#37

Not always possible, but I think the vast majority of the chatty RFCs have been ones we expected to be chatty. I was not at all surprised to see a ton of chatter on that eRFC, despite that line in the text. Though that eRFC is also an odd case where a separate repo might not have made sense because so many of the issues people raised were “already settled” in past discussions…though maybe it still would’ve been useful for forcing us to write summaries of that history. I dunno.

Agreed. iirc, it turned out that the kind of “relative” path that didn’t work in the past is not quite the same as what most people in the thread suggesting relative paths had in mind, but that’s exactly why such a prompt would be valuable. I’d definitely want this to get mentioned in any real module system revamp RFC, since I assume it’ll change paths somehow (or explain in great detail why it chose not to change paths).


#38

What about using Discourse, and encouraging the use of the “reply as linked topic” feature to split off subdiscussions?

(That feature is now buried under the Share button, btw; I had to look it up.)


#39

So, first of all, I have a lot of sympathy for this proposal; the concept resonates with me. And there are certain contexts where I feel like it does makes sense; in particular, we’ve talked before about raising “problems without solutions”, thoroughly discussing and analyzing the problem, then working on solutions. That would fit in the spirit of “hold off on proposing solutions”, which tends to produce better results, and avoids having people latch onto an early proposed solution and just doing local search within the nearby design space.

However, for RFCs themselves, as an RFC author, I have some significant concerns with this as written:

  • Most importantly, I feel like this will result in the RFC author getting numerous duplicate mentions of the same issues. If the RFC author missed something obvious, and many people can easily see that, I’d rather have one person comment and say “hey, this looks great, but you missed X, could you fix that”, rather than 50 people emailing the RFC author because none of them coordinate with the other 49.
  • This also causes those people to duplicate effort. Better for one person to find a bug or typo or similar and report it, rather than 50 people doing so and each taking the effort to write it up separately.
  • Related to that, I think it puts a lot of burden on the RFC author to collate comments from day 1. I’ve helped mentor new RFC authors, and I’d like to avoid putting more work on them right from the start. Later on, absolutely, they should help summarize and collate information. But not every RFC will end up with 200 comments and a thread that needs detailed summaries, and an RFC thread with 20 comments seems preferable to putting 20 comments worth of work on the RFC author to re-post.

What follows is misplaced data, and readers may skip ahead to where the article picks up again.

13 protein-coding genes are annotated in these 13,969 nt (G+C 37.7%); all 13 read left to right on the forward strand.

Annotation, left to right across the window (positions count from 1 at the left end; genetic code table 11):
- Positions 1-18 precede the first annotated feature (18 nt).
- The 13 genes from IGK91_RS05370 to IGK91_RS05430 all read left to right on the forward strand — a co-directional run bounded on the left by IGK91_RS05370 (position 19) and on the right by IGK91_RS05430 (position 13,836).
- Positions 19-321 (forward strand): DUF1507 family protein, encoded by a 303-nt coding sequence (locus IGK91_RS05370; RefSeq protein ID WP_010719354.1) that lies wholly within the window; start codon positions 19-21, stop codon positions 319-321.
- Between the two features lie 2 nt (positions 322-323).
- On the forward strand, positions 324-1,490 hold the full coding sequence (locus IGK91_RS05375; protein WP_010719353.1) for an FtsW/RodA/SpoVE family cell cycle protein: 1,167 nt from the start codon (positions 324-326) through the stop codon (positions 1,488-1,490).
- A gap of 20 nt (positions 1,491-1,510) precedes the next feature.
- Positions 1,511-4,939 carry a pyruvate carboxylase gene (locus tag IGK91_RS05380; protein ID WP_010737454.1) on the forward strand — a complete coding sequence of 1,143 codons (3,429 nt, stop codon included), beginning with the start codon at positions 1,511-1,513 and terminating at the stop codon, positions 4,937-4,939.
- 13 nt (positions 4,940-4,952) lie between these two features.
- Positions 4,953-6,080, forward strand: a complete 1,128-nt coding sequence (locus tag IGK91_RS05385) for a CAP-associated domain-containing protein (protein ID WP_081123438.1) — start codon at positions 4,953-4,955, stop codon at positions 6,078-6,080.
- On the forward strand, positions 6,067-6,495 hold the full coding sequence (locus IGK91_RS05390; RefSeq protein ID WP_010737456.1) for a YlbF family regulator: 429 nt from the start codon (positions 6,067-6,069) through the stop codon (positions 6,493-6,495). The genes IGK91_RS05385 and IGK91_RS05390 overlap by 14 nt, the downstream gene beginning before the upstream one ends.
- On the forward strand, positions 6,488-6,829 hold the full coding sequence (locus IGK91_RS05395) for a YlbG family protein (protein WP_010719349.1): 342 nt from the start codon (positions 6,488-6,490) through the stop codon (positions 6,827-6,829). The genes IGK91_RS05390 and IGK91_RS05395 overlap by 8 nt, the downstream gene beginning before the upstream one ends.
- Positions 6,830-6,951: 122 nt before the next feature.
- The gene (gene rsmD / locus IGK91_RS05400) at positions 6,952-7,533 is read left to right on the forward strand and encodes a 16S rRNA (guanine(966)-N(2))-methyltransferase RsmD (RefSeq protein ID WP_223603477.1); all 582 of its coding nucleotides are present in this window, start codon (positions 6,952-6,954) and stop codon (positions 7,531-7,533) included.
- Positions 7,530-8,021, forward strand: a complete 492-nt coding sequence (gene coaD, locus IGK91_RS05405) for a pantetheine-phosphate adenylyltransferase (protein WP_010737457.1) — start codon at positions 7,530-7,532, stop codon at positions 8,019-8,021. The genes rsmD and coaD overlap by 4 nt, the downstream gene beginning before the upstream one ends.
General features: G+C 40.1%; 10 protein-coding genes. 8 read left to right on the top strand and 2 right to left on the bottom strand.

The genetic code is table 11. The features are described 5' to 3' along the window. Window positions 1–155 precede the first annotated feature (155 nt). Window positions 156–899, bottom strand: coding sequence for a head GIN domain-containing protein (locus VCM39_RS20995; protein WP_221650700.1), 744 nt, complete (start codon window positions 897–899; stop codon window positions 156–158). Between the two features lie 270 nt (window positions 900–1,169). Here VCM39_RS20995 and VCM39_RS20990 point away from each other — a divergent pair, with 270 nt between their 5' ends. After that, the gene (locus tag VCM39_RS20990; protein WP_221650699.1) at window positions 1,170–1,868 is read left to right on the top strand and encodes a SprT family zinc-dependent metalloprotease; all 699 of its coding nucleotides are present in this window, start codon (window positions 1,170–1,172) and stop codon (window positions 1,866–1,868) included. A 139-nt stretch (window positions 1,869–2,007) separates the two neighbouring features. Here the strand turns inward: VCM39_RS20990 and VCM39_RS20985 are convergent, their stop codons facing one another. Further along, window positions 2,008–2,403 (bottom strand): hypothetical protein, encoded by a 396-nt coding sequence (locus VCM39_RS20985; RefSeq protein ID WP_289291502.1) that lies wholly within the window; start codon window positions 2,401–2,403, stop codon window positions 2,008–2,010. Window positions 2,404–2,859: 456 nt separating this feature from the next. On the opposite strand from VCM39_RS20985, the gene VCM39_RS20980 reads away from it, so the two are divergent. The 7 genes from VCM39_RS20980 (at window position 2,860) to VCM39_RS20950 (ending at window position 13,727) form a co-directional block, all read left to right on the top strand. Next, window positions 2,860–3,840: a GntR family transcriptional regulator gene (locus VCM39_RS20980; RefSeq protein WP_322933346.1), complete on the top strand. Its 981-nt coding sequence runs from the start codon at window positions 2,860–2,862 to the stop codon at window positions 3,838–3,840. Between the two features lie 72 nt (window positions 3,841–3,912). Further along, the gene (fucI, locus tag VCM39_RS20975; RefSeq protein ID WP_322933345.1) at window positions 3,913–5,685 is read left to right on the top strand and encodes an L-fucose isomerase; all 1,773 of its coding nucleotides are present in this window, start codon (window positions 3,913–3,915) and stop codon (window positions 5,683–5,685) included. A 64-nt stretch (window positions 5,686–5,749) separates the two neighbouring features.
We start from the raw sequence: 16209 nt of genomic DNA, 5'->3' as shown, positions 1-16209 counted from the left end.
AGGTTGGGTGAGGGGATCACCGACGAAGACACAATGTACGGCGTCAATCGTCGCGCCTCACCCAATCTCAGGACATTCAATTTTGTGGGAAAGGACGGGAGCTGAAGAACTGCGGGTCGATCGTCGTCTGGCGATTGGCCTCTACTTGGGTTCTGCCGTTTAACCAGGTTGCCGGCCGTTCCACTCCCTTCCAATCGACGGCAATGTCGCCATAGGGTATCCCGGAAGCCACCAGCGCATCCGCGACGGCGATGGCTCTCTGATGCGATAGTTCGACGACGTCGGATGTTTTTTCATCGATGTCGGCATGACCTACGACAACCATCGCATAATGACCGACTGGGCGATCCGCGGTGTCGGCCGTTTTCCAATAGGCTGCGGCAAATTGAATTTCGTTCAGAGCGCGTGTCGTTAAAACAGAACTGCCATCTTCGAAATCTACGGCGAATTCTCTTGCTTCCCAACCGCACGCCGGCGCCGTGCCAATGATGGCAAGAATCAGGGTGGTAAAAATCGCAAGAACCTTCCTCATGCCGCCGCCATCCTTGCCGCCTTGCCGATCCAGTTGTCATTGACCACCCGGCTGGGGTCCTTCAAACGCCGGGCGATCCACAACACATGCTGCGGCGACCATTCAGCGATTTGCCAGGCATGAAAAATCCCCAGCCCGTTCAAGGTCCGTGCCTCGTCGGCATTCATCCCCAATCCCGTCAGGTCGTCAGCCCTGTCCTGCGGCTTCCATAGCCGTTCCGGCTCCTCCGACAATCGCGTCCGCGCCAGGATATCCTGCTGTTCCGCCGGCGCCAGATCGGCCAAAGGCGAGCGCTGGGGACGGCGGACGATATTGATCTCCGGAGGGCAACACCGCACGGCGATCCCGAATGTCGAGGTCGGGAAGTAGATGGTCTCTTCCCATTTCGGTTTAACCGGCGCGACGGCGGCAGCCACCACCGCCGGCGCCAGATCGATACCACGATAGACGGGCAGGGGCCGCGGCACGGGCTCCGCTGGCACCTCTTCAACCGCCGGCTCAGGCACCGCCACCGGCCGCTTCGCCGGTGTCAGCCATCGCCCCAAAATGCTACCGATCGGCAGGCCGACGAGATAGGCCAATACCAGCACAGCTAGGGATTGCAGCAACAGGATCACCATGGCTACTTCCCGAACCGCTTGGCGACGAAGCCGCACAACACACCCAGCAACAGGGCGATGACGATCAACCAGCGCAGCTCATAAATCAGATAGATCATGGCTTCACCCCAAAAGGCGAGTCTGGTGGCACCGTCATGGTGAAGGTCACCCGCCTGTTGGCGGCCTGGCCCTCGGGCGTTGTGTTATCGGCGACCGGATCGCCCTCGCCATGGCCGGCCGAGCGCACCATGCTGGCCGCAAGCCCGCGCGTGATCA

In short, I feel like this approach has scaling issues, which will get worse as the community gets larger, rather than getting better.

I do think we have a problem with people not reading existing comments before posting their own, and with people providing Yet Another Take on an issue without seeing to what extent their views align with an existing take. I think we can solve that problem with a little more curation, though. In particular:

  • Let’s have a bot that always posts the first comment on an opened RFC. Provide a correct “Rendered” link (linking to tip-of-branch, not initial commit hash), thank the proposer, provide some info on the RFC process, and remind people of the following things:
  • Remember to read the thread before commenting. Before you add another take on the situation, make sure you’re presenting new information, rather than duplicating an existing comment. Try, hard, to see if someone has already made the same point, and if so, use reactions to indicate support for that point. Post a comment if you feel you have novel information to add, not to restate existing information. And whenever possible, concur with one or more existing comments and just state the specific novel points you want to add.
  • As an RFC author, please incorporate common comments and issues into the “Drawbacks” and “Alternatives” sections as appropriate. Even if you don’t agree with them, they’re worth documenting.

I do also feel that for the most controversial RFCs, having a separate repository for the RFC that can itself have issues and pull requests filed would be a really good idea. I wish that idea had occurred to me when working on the union RFC; I think that would have helped. (This is something that git and github themselves ought to have better support for.)

Regarding the notion that we won’t always know what the most controversial RFCs are in advance: that was once the case, but I think we should now be able to identify those at the pre-RFC stage.


#40

Does Discourse have a way to give each RFC its own subforum? I wouldn’t want an RFC with 10 different concerns to spam i.rl.o the way the module RFC is doing now.

I think the problem we have here is basically a UI problem - a single Github PR does not work for an RFC for which there are multiple alternatives and multiple concerns (because e.g. some syntax bikeshedding can easily drown out everything else, and if an RFC is changed, it’s not obvious whether an old comment is addressed by it), and I think that with a Github repository it’s too hard to track which issues are active ( . Therefore, it needs a UI solution.